I remember seeing colorful stained glass windows first while growing up in  Europe in the huge medieval churches and chapels. The religious themes were  quite overwhelming with the bold red glass, gothic arches, huge figural motifs and historical scenes.  The feeling was quite somber and serious.

  It wasn’t until a trip to England that I realized that private homes in the late 1870’s ( see my post about Victorian Stained Glass windows) started to become adorned with Geometric and simple motif stained glass as well as businesses and public buildings.   Once the Art Nouveau era came about around 1890-1905   the designs of these residential and business windows were completely different!  Lighthearted floral motifs, naturalistic Art Nouveau themes with beautiful ladies, flowers and designs incorporating some clear glass were used to bring the outside views to the inside of the home.  My friend Mary first introduced me to original Art Nouveau stained glass windows and designs and they have since become one of my favorite antique collectibles.  I use them throughout my home to add light , color and a bit of whimsy.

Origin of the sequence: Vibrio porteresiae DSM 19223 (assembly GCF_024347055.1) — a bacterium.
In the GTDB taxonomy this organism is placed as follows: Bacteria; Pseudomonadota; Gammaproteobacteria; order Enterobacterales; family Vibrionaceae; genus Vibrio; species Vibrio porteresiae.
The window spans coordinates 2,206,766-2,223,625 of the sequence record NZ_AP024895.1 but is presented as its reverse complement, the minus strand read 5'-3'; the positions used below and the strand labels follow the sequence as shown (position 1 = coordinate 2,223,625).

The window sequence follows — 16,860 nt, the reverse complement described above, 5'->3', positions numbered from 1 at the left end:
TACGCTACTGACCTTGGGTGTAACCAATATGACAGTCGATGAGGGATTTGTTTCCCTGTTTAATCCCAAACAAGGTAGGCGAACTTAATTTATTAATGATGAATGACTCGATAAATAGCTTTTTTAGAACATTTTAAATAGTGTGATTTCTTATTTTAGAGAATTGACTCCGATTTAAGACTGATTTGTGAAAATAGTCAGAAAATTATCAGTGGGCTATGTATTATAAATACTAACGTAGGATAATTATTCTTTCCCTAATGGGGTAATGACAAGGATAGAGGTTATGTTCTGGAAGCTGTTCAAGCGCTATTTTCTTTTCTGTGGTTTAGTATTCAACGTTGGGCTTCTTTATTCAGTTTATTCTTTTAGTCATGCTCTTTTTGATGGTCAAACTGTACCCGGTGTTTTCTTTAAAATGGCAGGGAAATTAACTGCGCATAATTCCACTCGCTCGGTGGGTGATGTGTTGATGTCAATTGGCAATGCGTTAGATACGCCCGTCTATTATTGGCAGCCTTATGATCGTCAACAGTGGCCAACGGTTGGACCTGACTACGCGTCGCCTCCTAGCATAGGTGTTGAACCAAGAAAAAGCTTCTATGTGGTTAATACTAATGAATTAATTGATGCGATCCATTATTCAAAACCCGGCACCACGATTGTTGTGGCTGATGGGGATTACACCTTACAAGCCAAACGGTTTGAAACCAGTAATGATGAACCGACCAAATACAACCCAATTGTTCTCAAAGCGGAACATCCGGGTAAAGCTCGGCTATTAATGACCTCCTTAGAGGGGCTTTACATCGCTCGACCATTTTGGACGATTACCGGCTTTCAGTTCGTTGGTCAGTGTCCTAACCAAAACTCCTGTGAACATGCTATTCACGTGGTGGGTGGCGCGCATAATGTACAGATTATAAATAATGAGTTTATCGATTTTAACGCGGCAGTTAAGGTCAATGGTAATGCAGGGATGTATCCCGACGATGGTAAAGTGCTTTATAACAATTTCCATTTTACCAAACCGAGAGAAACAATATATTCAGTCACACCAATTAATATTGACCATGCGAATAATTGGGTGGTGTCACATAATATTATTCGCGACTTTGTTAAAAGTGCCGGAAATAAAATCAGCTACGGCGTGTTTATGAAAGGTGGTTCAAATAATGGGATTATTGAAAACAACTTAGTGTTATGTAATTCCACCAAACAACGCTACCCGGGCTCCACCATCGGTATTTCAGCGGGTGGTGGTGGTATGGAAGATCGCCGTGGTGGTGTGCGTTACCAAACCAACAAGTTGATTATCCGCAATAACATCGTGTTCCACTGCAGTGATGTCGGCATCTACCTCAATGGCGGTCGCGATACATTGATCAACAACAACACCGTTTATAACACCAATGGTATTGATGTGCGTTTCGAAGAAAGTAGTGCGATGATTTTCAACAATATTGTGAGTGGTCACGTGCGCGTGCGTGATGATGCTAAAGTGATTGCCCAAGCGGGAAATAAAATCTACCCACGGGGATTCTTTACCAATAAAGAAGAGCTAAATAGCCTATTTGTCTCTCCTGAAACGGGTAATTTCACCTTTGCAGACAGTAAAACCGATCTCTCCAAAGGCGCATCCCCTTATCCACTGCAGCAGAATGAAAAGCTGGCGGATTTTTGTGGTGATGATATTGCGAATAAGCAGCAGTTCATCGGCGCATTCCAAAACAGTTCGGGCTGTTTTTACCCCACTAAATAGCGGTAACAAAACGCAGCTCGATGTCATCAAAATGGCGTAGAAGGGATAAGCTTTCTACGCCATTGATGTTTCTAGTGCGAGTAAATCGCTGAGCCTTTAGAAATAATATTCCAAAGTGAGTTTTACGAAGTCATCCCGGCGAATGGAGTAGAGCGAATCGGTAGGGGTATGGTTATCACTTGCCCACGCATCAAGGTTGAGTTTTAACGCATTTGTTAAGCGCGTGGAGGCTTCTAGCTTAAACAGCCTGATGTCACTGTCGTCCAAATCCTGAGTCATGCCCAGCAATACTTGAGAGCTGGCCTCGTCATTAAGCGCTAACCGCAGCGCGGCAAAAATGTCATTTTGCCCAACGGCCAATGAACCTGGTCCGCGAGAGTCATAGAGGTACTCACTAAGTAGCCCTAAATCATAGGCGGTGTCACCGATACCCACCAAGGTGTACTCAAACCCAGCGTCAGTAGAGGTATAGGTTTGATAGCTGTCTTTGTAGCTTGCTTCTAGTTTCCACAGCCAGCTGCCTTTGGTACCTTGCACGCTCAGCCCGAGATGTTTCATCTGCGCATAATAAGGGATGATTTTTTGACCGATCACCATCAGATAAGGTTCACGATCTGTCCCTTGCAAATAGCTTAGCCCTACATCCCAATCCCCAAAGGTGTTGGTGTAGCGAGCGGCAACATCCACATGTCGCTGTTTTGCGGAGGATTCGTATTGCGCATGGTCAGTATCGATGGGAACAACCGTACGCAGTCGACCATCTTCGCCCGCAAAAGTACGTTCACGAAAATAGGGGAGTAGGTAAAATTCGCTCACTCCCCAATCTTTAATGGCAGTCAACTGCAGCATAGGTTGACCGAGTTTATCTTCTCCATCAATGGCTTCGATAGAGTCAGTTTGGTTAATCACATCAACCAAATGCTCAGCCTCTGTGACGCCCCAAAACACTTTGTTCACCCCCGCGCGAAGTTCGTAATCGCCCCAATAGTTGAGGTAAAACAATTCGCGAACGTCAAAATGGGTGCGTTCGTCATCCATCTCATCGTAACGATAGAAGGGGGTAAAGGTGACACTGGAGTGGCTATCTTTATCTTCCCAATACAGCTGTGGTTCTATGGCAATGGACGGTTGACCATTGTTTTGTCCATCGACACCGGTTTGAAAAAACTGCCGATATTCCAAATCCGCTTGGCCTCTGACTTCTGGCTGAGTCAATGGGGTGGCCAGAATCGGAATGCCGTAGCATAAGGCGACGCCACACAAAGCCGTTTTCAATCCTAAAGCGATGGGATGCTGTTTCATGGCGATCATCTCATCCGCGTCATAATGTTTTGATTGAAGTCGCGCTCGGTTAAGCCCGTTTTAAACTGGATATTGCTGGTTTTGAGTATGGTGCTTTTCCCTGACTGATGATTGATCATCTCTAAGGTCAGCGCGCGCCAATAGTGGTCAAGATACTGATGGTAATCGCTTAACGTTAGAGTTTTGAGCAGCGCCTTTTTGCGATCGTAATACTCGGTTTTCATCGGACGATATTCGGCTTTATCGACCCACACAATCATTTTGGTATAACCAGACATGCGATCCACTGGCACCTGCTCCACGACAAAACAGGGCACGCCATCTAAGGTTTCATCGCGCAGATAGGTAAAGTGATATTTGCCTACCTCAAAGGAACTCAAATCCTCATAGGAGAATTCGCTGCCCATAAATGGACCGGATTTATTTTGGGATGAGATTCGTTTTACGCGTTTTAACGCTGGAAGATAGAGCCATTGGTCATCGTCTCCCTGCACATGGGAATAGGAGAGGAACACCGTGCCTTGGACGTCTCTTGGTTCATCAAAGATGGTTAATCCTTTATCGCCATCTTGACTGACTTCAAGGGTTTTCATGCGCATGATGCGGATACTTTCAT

Once you have seen a lot of original antique windows you start to recognize the glass used in the period and even the country!  In the US, slag glass (Opaque glass, used in lamps in Europe) were frequently used in windows:

While in Europe, mostly clear glass ( with colors, red being the most expensive due to the gold content) was used for the stained glass.

Enjoy these images!   French Art Nouveau Birds. These were Half Windows, designed to be placed inside the lower part of a clear glass window for privacy from the outside.  Great idea as they allowed a great view out of the upper part of the windows.


Rose windows- from a Library in Northern California

Gorgeous Peacock Window from England

Half Round Pink Art Nouveau window

Musical Lady windows

Floral window

Best of all

More floral windows

Ship motif



Leave a Reply

Fill in your details below or click an icon to log in: Logo

You are commenting using your account. Log Out /  Change )

Twitter picture

You are commenting using your Twitter account. Log Out /  Change )

Facebook photo

You are commenting using your Facebook account. Log Out /  Change )

Connecting to %s

%d bloggers like this: